CPH Nordic Dining and its open kitchen will feature offerings from three of the country’s best chefs. Thomas Rode will be bringing techniques from his place—Kong Hans Kælder—and David Johansen from Kokkeriet will also be making some airport appearances. Last but not least is Mikkel Marschall who will also make up part of this tasty triumvirate of airport chefs.
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It’s not quite an IKEA in the middle of the airport, but one pop-up shop over in Denmark is bringing a little Scandinavian style to the terminal.
Danish designers have set up an area to display their goodies, as the new shop is doing its thing at Nytorv next to Tax Free (New Square). Things kicked off on May 8, and it sounds like you have a couple weeks to enjoy the offerings from different artists and manufacturers.
There will be an on-site jeweler doing her thing, as well as those putting together some bicycles with a little more style than usual. Woven cane chairs will be assembled right in the middle of all the airport action, as airport officials are all about showing off in what they’re calling a “live showroom.”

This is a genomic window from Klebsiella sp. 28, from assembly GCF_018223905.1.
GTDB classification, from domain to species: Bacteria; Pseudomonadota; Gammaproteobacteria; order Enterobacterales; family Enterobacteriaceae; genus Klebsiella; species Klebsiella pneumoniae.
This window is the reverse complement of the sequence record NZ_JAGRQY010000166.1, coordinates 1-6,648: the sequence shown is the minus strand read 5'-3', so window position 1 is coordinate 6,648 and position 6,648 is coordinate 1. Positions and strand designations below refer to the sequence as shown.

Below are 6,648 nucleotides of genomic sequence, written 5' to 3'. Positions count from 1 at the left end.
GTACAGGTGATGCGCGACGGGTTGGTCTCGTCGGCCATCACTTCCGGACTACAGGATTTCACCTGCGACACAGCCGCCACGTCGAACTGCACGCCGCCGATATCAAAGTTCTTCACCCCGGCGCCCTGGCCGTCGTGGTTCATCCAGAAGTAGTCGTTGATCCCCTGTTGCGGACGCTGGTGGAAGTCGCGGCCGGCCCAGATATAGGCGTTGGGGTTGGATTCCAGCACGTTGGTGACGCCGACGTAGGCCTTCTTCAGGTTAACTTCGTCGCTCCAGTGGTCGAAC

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Inside the Copenhagen Museum
Welcome to København! Often recognized as being one of the most environmentally-friendly cities in Europe with the best quality of life, Copenhagen is no-brainer. Sure it may be a tad expensive, but there's reason after reason for that. This week and last, Lilit Marcus will be sharing the must-hit spots, whether you have three days or over a week.
If you want to feel more like a local than a tourist, spending a day on the less crowded south side of Copenhagen is the way to go. Start heading west on Vesterbrogade, and you’ll soon find yourself mingling with the locals...although you still won’t have trouble finding English speakers.